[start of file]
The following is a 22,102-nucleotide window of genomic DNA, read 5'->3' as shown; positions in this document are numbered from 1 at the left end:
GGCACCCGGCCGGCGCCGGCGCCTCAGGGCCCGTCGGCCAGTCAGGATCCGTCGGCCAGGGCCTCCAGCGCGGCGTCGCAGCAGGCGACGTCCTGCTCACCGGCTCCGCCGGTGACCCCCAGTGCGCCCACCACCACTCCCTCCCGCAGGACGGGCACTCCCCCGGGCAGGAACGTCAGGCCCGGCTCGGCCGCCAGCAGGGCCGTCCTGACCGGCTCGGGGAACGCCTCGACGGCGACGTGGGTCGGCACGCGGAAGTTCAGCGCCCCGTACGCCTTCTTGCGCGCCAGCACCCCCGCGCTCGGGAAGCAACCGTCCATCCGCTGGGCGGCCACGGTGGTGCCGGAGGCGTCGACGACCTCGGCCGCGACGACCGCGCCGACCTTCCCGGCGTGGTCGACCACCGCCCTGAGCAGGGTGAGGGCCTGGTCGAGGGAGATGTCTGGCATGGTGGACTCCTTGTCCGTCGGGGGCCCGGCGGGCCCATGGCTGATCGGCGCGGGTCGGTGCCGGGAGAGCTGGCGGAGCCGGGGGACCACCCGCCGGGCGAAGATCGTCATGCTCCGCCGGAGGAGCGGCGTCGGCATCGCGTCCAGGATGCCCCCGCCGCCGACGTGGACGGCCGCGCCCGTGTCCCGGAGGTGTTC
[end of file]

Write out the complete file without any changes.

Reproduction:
The following is a 22,102-nucleotide window of genomic DNA, read 5'->3' as shown; positions in this document are numbered from 1 at the left end:
GGCACCCGGCCGGCGCCGGCGCCTCAGGGCCCGTCGGCCAGTCAGGATCCGTCGGCCAGGGCCTCCAGCGCGGCGTCGCAGCAGGCGACGTCCTGCTCACCGGCTCCGCCGGTGACCCCCAGTGCGCCCACCACCACTCCCTCCCGCAGGACGGGCACTCCCCCGGGCAGGAACGTCAGGCCCGGCTCGGCCGCCAGCAGGGCCGTCCTGACCGGCTCGGGGAACGCCTCGACGGCGACGTGGGTCGGCACGCGGAAGTTCAGCGCCCCGTACGCCTTCTTGCGCGCCAGCACCCCCGCGCTCGGGAAGCAACCGTCCATCCGCTGGGCGGCCACGGTGGTGCCGGAGGCGTCGACGACCTCGGCCGCGACGACCGCGCCGACCTTCCCGGCGTGGTCGACCACCGCCCTGAGCAGGGTGAGGGCCTGGTCGAGGGAGATGTCTGGCATGGTGGACTCCTTGTCCGTCGGGGGCCCGGCGGGCCCATGGCTGATCGGCGCGGGTCGGTGCCGGGAGAGCTGGCGGAGCCGGGGGACCACCCGCCGGGCGAAGATCGTCATGCTCCGCCGGAGGAGCGGCGTCGGCATCGCGTCCAGGATGCCCCCGCCGCCGACGTGGACGGCCGCGCCCGTGTCCCGGAGGTGTTC